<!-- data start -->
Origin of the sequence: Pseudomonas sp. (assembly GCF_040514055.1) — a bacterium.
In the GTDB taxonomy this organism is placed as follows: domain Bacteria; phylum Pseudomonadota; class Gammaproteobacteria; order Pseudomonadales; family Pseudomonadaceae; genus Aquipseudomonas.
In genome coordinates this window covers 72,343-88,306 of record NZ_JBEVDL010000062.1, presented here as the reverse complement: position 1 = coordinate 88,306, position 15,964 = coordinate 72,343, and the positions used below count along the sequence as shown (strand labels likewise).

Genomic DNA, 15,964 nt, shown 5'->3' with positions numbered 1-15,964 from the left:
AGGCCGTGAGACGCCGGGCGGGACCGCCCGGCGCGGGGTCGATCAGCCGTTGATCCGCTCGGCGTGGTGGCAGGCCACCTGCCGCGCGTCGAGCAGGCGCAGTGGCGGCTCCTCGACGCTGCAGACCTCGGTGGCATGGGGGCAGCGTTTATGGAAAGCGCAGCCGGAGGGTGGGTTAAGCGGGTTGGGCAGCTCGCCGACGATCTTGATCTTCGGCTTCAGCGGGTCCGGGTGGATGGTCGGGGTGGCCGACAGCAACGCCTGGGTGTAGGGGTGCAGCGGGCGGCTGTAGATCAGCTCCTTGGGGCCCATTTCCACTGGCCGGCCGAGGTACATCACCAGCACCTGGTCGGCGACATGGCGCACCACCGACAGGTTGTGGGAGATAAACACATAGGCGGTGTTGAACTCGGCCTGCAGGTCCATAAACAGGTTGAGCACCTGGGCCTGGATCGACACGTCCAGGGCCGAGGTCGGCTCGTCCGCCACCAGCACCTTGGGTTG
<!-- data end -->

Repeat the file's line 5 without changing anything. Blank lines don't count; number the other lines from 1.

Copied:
AGGCCGTGAGACGCCGGGCGGGACCGCCCGGCGCGGGGTCGATCAGCCGTTGATCCGCTCGGCGTGGTGGCAGGCCACCTGCCGCGCGTCGAGCAGGCGCAGTGGCGGCTCCTCGACGCTGCAGACCTCGGTGGCATGGGGGCAGCGTTTATGGAAAGCGCAGCCGGAGGGTGGGTTAAGCGGGTTGGGCAGCTCGCCGACGATCTTGATCTTCGGCTTCAGCGGGTCCGGGTGGATGGTCGGGGTGGCCGACAGCAACGCCTGGGTGTAGGGGTGCAGCGGGCGGCTGTAGATCAGCTCCTTGGGGCCCATTTCCACTGGCCGGCCGAGGTACATCACCAGCACCTGGTCGGCGACATGGCGCACCACCGACAGGTTGTGGGAGATAAACACATAGGCGGTGTTGAACTCGGCCTGCAGGTCCATAAACAGGTTGAGCACCTGGGCCTGGATCGACACGTCCAGGGCCGAGGTCGGCTCGTCCGCCACCAGCACCTTGGGTTG